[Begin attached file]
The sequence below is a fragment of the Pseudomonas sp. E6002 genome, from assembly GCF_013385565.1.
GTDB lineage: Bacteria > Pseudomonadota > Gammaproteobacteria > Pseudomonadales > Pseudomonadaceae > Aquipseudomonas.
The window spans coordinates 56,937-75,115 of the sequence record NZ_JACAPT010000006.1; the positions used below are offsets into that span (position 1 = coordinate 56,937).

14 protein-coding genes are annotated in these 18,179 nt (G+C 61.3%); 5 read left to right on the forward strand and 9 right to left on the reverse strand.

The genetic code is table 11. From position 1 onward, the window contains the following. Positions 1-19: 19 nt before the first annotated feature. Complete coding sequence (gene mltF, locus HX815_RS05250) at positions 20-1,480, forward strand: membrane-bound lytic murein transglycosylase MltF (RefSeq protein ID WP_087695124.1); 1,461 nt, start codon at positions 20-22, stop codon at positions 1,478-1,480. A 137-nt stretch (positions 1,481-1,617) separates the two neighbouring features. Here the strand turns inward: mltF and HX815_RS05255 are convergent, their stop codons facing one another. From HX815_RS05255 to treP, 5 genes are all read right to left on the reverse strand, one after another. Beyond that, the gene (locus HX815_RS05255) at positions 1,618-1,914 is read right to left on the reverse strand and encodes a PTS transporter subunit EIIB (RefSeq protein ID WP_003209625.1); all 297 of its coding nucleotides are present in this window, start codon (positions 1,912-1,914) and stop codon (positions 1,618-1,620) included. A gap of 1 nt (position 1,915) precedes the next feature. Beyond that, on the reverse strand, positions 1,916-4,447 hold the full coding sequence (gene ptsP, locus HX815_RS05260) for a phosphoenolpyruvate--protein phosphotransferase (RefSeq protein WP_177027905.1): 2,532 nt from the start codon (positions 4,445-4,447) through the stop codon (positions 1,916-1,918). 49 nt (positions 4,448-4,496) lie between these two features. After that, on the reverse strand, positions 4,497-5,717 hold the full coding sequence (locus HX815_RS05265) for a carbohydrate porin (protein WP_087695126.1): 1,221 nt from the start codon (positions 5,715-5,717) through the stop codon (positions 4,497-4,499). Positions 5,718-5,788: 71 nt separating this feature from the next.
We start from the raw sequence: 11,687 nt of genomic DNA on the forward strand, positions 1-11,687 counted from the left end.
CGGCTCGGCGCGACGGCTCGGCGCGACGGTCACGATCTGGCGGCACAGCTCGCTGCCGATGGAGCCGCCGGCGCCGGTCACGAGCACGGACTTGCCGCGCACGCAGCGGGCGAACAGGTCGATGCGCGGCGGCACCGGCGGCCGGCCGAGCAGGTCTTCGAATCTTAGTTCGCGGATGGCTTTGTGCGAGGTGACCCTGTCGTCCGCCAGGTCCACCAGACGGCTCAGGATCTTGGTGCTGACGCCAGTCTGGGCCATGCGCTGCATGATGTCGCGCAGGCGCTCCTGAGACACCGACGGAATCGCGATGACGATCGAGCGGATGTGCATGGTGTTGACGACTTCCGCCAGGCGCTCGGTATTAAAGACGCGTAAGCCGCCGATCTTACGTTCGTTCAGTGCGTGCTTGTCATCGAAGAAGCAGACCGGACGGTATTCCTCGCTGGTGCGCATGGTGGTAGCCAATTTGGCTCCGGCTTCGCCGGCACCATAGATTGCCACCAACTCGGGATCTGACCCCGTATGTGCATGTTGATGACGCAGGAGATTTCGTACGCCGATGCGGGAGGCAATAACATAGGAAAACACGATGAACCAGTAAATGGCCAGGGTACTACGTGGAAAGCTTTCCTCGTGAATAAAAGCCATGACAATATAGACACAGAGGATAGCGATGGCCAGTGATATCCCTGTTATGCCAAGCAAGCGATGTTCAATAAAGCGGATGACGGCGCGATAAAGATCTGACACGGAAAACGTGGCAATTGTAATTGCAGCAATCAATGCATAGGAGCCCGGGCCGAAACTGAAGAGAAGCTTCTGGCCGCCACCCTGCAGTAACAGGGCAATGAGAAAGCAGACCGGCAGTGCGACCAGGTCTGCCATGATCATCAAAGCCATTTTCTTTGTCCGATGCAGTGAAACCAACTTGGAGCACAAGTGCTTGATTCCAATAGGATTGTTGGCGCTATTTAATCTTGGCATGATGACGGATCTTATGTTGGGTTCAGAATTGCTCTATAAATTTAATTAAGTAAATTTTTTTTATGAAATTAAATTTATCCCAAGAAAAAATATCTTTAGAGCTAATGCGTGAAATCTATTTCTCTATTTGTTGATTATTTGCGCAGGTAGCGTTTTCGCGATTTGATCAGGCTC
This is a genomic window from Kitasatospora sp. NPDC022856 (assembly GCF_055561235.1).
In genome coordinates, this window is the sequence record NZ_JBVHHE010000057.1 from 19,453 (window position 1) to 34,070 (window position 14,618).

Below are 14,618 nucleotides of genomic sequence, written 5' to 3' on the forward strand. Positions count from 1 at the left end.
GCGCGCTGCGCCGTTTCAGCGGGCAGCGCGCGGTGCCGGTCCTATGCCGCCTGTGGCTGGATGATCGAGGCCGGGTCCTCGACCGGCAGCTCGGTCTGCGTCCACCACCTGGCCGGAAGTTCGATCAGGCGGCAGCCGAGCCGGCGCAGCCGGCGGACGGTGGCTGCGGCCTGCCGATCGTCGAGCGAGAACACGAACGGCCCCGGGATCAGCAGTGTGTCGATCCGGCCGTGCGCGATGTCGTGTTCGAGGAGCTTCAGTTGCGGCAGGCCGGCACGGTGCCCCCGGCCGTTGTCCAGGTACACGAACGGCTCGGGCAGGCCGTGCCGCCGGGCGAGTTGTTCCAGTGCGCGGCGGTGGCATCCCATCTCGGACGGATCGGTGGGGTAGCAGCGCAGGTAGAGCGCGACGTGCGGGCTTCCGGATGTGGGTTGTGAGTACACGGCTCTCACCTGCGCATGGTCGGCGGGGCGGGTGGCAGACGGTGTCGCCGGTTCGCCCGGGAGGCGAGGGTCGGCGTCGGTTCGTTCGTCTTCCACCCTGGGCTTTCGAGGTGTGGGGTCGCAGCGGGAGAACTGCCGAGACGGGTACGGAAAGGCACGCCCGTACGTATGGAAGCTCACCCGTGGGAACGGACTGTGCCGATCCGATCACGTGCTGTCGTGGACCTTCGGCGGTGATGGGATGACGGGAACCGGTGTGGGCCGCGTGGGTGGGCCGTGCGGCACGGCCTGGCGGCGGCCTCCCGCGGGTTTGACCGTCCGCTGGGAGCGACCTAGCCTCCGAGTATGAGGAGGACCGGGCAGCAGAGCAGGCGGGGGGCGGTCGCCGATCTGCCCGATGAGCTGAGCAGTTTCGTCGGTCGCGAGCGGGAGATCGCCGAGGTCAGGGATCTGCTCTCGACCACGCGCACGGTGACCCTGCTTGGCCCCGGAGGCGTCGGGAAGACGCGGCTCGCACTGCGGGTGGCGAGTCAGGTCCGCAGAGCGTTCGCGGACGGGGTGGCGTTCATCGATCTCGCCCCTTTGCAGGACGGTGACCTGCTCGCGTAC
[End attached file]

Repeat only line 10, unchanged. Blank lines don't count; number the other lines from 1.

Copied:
Below are 14,618 nucleotides of genomic sequence, written 5' to 3' on the forward strand. Positions count from 1 at the left end.